By Leopold Munhende l Chief Correspondent
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BRITISH parliamentarians have warned President Emmerson Mnangagwa against his continued clampdown on dissent, and disregard for human rights, saying the world was watching.
Mnangagwa’s human rights record took centre stage in the House of Lords Friday where Lord Zac Goldsmith revealed it could be on the agenda when King Charles III meets South African President, Cyril Ramaphosa next month.
The meeting, King Charles III’s first State visit announced by Buckingham Palace since his rise to the throne after the death of his mother, Queen Elizabeth, will come at a time opposition Citizens Coalition for Change (CCC) activists have spent over 100 days in remand prison.
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“My Lords, the Minister (for Africa) will be aware that opposition Members of Parliament (MPs) Job Sikhala and Godfrey Sithole have now been detained without bail for 142 days in Chikurubi Maximum Security Prison and paraded before court in leg irons; that only a week ago, Bulawayo MP Jasmine Toffa was violently assaulted as part of an attack on CCC activists; and that across Zimbabwe political violence is raging in the lead-up to the 2023 general elections,” said Lord Jonathan Oates.
“Will he join me in calling on the Zimbabwe Government to end this political violence now? Will he join me also in making clear to Zanu PF officials and Ministers, members of the Zimbabwe Republic Police and Zimbabwe prison officers that the world is watching and holds them accountable for the safety and security of all Zimbabwe’s citizens?”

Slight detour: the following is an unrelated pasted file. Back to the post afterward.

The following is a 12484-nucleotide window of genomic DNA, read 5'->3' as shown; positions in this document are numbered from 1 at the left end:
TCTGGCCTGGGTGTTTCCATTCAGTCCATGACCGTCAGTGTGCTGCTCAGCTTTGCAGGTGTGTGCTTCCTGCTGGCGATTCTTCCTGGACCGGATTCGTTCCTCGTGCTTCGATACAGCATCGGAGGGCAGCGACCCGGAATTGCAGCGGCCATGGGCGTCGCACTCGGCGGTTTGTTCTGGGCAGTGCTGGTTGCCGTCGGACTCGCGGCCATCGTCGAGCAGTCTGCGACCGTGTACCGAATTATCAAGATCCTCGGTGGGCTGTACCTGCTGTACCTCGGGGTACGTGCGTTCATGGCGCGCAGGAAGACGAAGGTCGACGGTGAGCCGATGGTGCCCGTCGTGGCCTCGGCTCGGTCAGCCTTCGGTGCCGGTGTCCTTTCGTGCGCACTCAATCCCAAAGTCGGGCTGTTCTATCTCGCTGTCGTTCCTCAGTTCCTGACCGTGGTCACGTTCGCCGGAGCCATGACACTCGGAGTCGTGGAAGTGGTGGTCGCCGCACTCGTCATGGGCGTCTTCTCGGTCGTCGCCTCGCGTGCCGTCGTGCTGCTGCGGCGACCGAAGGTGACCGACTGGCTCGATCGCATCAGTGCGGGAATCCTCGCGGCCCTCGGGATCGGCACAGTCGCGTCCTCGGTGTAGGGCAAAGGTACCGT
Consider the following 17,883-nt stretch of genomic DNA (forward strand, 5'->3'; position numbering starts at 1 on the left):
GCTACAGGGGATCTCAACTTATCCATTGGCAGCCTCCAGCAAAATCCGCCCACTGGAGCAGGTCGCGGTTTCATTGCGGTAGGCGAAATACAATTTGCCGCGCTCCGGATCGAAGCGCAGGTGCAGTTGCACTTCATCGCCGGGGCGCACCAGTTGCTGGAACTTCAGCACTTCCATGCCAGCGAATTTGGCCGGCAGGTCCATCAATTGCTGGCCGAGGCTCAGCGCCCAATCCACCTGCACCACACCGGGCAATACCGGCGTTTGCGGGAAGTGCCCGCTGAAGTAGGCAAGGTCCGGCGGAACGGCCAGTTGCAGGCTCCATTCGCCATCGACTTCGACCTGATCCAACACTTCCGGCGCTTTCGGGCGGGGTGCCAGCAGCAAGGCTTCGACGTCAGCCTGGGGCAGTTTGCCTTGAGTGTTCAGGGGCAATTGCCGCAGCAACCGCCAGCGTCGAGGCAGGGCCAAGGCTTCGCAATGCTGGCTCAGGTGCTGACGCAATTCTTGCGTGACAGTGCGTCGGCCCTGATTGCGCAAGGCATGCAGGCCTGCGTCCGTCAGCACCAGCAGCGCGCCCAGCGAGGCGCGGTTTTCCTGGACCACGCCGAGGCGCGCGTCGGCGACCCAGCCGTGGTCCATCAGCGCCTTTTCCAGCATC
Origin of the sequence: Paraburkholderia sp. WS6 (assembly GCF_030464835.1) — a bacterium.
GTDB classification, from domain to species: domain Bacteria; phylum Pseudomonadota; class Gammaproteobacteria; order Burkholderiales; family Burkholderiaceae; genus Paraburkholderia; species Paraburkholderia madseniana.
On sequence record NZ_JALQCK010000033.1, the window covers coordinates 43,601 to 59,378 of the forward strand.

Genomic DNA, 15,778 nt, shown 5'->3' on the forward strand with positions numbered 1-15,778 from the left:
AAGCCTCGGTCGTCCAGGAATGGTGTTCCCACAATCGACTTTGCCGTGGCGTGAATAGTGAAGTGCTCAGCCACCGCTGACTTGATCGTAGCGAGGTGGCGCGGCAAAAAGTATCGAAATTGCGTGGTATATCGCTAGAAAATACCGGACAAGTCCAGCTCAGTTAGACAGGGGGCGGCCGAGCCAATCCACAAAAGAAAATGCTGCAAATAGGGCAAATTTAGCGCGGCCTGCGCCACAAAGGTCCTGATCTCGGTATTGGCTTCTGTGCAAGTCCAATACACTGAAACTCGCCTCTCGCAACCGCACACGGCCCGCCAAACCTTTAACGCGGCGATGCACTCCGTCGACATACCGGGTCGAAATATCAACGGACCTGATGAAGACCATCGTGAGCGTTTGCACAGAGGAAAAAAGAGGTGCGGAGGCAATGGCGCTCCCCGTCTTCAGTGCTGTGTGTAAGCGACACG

Sikhala and Sithole are part of Nyatsime 16, a grouping of opposition activists arrested following the murder of their colleague Moreblessing Ali by a Zanu PF member.
They were charged with inciting public violence and have not been released since June.
Toffa, on the other hand, was attacked by Zanu PF youths in Insiza alongside other CCC supporters and was left injured, having to be hospitalised.
“The world is watching and of course the UK is deeply concerned by the challenging human rights situation in Zimbabwe. Political parties, journalists and opponents should be able to operate without any form of harassment,” said Lord Zac Goldsmith.
“We monitor all individual cases, including those that he mentioned, such as that of Toffa. All political violence is concerning and violence against women in politics is of particular concern, particularly in Zimbabwe.
“There is no doubt that South Africa, and indeed southern African countries, not least through SADC, have a particular ability to influence Zimbabwe, far more so than we can.
“I am sure that the topic we are discussing today will be on the agenda when the visit happens,” said Goldsmith in response to Baroness Kate Hoey, who had asked if Ramaphosa’s visit presented an opportunity to at least influence free and fair elections.”
According to the Zimbabwe Peace Project (ZPP), ruling Zanu PF and police have ‘subjected citizens to gross human rights violations.’
The two accounted for 79% of human rights violations in August this year.
“The majority of human rights cases were perpetrated by the Zanu PF party, responsible for 51% of the violations, followed by the Zimbabwe Republic Police (ZRP) at 28%.
“The general citizens populated the highest percentage of victims, 89%, and Citizens Coalition for Change (CCC) supporters followed with 11%. Law enforcement agents and the ruling party have collectively subjected the citizens of Zimbabwe to gross human rights violations,” reads the ZPP report.